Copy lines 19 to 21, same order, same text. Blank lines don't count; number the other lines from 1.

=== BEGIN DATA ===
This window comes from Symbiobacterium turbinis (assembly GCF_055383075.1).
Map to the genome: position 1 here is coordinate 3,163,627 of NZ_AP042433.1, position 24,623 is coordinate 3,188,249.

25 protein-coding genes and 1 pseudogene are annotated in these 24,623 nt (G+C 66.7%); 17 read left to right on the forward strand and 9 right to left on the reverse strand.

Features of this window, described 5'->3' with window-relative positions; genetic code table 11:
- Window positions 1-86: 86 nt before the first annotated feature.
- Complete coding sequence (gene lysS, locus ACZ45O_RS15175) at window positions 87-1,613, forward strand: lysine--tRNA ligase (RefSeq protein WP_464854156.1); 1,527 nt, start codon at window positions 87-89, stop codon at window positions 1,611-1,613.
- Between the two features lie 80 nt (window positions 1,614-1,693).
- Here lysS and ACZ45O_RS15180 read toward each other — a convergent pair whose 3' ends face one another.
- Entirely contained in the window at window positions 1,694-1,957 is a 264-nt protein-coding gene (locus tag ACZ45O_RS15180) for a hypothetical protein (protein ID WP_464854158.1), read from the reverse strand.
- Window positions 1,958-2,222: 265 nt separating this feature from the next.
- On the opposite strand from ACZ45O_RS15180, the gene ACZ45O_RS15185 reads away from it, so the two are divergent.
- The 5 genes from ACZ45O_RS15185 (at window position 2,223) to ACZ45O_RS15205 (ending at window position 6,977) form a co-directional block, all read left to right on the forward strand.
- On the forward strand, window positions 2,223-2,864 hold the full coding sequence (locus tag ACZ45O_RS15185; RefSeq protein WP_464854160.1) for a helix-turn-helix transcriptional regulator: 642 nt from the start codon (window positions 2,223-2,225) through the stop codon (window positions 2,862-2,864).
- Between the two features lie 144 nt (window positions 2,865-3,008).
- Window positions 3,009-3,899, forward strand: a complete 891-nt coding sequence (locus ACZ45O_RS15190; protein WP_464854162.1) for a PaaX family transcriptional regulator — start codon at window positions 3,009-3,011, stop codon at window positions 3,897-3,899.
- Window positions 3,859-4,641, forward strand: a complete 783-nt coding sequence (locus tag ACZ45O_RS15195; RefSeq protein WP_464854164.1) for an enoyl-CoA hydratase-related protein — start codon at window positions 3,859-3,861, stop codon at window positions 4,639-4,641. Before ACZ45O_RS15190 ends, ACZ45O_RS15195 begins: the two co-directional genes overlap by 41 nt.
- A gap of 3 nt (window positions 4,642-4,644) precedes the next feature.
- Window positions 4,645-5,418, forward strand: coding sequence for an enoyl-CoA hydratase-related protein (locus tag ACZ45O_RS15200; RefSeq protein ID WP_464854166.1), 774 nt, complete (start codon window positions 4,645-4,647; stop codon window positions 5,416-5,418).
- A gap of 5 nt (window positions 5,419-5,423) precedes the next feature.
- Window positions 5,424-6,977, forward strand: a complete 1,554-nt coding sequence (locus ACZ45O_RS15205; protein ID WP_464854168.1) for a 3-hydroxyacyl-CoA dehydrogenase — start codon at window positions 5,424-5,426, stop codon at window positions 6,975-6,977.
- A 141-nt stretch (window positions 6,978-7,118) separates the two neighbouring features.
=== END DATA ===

- A gap of 5 nt (window positions 5,419-5,423) precedes the next feature.
- Window positions 5,424-6,977, forward strand: a complete 1,554-nt coding sequence (locus ACZ45O_RS15205; protein ID WP_464854168.1) for a 3-hydroxyacyl-CoA dehydrogenase — start codon at window positions 5,424-5,426, stop codon at window positions 6,975-6,977.
- A 141-nt stretch (window positions 6,978-7,118) separates the two neighbouring features.